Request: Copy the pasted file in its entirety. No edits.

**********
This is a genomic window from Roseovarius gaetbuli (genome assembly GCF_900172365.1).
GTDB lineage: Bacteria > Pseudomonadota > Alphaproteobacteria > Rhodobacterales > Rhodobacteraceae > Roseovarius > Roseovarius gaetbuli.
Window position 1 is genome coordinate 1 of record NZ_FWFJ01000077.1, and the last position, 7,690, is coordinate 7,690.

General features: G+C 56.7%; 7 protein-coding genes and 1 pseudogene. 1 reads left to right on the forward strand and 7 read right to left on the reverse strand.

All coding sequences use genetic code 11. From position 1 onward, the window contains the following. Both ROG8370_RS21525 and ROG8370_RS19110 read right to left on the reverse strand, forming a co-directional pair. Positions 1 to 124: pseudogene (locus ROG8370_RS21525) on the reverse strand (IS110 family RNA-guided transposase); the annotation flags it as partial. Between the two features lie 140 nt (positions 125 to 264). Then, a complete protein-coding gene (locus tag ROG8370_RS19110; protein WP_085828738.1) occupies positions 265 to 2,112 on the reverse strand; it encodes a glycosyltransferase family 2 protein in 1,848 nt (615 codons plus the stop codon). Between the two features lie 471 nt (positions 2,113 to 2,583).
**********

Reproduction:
This is a genomic window from Roseovarius gaetbuli (genome assembly GCF_900172365.1).
GTDB lineage: Bacteria > Pseudomonadota > Alphaproteobacteria > Rhodobacterales > Rhodobacteraceae > Roseovarius > Roseovarius gaetbuli.
Window position 1 is genome coordinate 1 of record NZ_FWFJ01000077.1, and the last position, 7,690, is coordinate 7,690.

General features: G+C 56.7%; 7 protein-coding genes and 1 pseudogene. 1 reads left to right on the forward strand and 7 read right to left on the reverse strand.

All coding sequences use genetic code 11. From position 1 onward, the window contains the following. Both ROG8370_RS21525 and ROG8370_RS19110 read right to left on the reverse strand, forming a co-directional pair. Positions 1 to 124: pseudogene (locus ROG8370_RS21525) on the reverse strand (IS110 family RNA-guided transposase); the annotation flags it as partial. Between the two features lie 140 nt (positions 125 to 264). Then, a complete protein-coding gene (locus tag ROG8370_RS19110; protein WP_085828738.1) occupies positions 265 to 2,112 on the reverse strand; it encodes a glycosyltransferase family 2 protein in 1,848 nt (615 codons plus the stop codon). Between the two features lie 471 nt (positions 2,113 to 2,583).